I think I have some reason to be proud of what I, in union with Christ Jesus, have been able to do for God. What I am presuming to speak of, of course, is only what Christ himself has done to win the allegiance of the pagans, using what I have said and done by the power of signs and wonders, by the power of the Holy Spirit. Thus all the way along, from Jerusalem to Illyricum, I have preached Christ’s Good News to the utmost of my capacity. I have always, however, made it an unbroken rule never to preach where Christ’s name has already been heard. The reason for that was that I had no wish to build on other men’s foundations; on the contrary, my chief concern has been to fulfil the text: Those who have never been told about him will see him, and those who have never heard about him will understand.

Gospel
Luke 16:1-8

Jesus said to his disciples:
‘There was a rich man and he had a steward denounced to him for being wasteful with his property. He called for the man and said, “What is this I hear about you? Draw me up an account of your stewardship because you are not to be my steward any longer.” Then the steward said to himself, “Now that my master is taking the stewardship from me, what am I to do? Dig? I am not strong enough. Go begging? I should be too ashamed. Ah, I know what I will do to make sure that when I am dismissed from office there will be some to welcome me into their homes.”
Then he called his master’s debtors one by one. To the first he said, “How much do you owe my master?” “One hundred measures of oil” was the reply. The steward said, “Here, take your bond; sit down straight away and write fifty.” To another he said, “And you, sir, how much do you owe?” “One hundred measures of wheat” was the reply. The steward said, “Here, take your bond and write eighty.”
‘The master praised the dishonest steward for his astuteness. For the children of this world are more astute in dealing with their own kind than are the children of light.’

On Today’s Gospel 

Posted: November 9, 2017 by CatholicJules in Personal Thoughts & Reflections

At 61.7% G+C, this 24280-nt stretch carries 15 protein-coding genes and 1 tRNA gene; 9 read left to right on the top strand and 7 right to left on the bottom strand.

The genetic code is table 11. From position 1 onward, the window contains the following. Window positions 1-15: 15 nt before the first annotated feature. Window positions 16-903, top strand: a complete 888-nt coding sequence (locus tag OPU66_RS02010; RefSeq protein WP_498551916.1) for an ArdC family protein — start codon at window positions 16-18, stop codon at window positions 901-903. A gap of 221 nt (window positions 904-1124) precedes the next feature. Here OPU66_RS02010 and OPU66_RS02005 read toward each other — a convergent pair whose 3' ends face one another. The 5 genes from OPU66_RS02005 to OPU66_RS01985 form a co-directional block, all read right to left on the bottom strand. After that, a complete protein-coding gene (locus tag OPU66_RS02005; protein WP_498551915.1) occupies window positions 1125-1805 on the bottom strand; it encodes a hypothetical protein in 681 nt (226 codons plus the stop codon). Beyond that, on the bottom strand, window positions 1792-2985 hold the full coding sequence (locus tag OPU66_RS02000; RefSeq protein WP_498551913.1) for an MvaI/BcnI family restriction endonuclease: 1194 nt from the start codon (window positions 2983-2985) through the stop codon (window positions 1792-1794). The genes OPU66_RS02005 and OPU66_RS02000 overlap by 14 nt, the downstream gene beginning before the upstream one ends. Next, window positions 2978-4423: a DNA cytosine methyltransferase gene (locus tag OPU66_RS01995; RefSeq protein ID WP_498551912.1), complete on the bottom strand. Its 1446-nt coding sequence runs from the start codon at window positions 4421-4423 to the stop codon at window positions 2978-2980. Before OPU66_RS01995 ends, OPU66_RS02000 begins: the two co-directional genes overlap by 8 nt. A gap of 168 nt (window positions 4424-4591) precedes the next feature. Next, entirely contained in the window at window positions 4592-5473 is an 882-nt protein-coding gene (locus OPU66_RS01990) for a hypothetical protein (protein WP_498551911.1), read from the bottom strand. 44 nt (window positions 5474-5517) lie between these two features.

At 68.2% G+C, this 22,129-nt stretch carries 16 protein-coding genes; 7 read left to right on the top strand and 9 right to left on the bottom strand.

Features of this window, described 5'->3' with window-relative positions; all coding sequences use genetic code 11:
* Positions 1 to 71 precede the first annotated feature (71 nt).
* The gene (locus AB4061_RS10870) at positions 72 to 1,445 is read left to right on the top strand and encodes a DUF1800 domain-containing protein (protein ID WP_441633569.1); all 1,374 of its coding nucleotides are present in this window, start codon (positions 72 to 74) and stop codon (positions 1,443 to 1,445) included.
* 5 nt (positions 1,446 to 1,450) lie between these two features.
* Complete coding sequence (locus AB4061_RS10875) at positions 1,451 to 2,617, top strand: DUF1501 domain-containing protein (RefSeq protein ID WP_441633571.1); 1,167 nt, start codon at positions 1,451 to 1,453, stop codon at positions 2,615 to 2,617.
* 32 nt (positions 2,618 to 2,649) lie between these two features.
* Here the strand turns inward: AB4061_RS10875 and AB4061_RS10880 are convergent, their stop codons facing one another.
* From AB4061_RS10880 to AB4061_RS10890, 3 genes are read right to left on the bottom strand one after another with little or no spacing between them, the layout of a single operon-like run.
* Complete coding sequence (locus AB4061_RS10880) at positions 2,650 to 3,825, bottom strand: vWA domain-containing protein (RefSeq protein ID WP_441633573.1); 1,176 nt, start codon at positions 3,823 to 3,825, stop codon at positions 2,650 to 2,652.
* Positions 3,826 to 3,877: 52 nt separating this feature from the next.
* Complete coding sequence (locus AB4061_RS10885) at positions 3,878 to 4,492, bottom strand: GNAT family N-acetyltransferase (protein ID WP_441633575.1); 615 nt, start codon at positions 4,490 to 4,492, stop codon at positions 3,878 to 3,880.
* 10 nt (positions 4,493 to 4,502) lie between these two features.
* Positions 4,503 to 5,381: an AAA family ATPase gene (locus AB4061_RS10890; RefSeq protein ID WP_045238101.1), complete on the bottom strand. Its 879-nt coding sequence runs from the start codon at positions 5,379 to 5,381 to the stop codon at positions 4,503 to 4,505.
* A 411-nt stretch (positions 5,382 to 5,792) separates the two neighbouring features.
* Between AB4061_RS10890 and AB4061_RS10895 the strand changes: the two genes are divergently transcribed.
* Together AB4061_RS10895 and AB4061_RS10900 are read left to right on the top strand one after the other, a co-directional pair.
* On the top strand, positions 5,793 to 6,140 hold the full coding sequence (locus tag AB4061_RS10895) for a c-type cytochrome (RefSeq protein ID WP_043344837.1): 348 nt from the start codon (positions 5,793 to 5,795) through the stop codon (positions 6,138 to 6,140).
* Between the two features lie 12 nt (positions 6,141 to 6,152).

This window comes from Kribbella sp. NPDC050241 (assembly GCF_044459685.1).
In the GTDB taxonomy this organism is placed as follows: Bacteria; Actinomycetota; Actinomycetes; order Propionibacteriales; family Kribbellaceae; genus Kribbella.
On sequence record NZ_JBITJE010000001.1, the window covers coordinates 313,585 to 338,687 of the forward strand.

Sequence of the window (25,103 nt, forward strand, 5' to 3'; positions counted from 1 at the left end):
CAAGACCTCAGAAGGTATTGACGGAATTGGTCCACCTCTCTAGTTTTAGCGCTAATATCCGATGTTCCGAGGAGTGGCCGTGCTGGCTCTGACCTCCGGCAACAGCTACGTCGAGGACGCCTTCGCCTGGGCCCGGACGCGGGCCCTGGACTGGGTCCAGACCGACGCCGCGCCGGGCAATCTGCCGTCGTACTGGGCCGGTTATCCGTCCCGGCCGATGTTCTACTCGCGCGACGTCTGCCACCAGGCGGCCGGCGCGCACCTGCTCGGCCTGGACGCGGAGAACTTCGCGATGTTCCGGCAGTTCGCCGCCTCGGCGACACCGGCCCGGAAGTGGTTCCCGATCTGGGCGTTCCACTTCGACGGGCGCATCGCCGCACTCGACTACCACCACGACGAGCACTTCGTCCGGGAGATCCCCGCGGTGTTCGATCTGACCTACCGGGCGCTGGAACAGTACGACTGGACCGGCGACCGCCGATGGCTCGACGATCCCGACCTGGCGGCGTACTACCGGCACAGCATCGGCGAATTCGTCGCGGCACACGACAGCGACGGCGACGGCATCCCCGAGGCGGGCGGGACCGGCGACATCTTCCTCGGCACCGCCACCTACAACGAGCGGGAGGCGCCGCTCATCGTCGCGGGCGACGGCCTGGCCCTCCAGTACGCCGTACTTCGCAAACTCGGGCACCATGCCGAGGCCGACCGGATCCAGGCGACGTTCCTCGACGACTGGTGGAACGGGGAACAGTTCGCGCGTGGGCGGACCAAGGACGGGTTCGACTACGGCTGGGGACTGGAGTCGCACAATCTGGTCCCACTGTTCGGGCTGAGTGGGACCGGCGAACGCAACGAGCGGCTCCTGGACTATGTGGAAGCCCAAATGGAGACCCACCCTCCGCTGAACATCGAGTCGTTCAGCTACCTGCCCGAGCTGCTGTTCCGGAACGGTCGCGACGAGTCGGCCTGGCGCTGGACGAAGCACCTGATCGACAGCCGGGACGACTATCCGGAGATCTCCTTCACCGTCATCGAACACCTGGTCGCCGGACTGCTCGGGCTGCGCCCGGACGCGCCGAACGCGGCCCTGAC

Water and blood from the side of Christ Jesus our Saviour gave birth to our Holy Catholic and Apostolic Church. Through Him we are saved.

Through His Church, the Holy Sacrament, the precious sacraments we have the grace of healing, reconciliation and abundant nourishment. And it through us, His Church that His living water flows outward to touch the rest of the World. Are you not then an instrument of His wonderful grace?

Glory be to the Father and to the Son and to the Holy Spirit. Now and forever. Amen

First reading
Ezekiel 47:1-2,8-9,12

The angel brought me to the entrance of the Temple, where a stream came out from under the Temple threshold and flowed eastwards, since the Temple faced east. The water flowed from under the right side of the Temple, south of the altar. . He took me out by the north gate and led me right round outside as far as the outer east gate where the water flowed out on the right-hand side. He said, ‘This water flows east down to the Arabah and to the sea; and flowing into the sea it makes its waters wholesome. Wherever the river flows, all living creatures teeming in it will live. Fish will be very plentiful, for wherever the water goes it brings health, and life teems wherever the river flows. Along the river, on either bank, will grow every kind of fruit tree with leaves that never wither and fruit that never fails; they will bear new fruit every month, because this water comes from the sanctuary. And their fruit will be good to eat and the leaves medicinal.’

Gospel
John 2:13-22

Just before the Jewish Passover Jesus went up to Jerusalem, and in the Temple he found people selling cattle and sheep and pigeons, and the money changers sitting at their counters there. Making a whip out of some cord, he drove them all out of the Temple, cattle and sheep as well, scattered the money changers’ coins, knocked their tables over and said to the pigeon-sellers, ‘Take all this out of here and stop turning my Father’s house into a market.’ Then his disciples remembered the words of scripture: Zeal for your house will devour me. The Jews intervened and said, ‘What sign can you show us to justify what you have done?’ Jesus answered, ‘Destroy this sanctuary, and in three days I will raise it up.’ The Jews replied, ‘It has taken forty-six years to build this sanctuary: are you going to raise it up in three days?’ But he was speaking of the sanctuary that was his body, and when Jesus rose from the dead, his disciples remembered that he had said this, and they believed the scripture and the words he had said.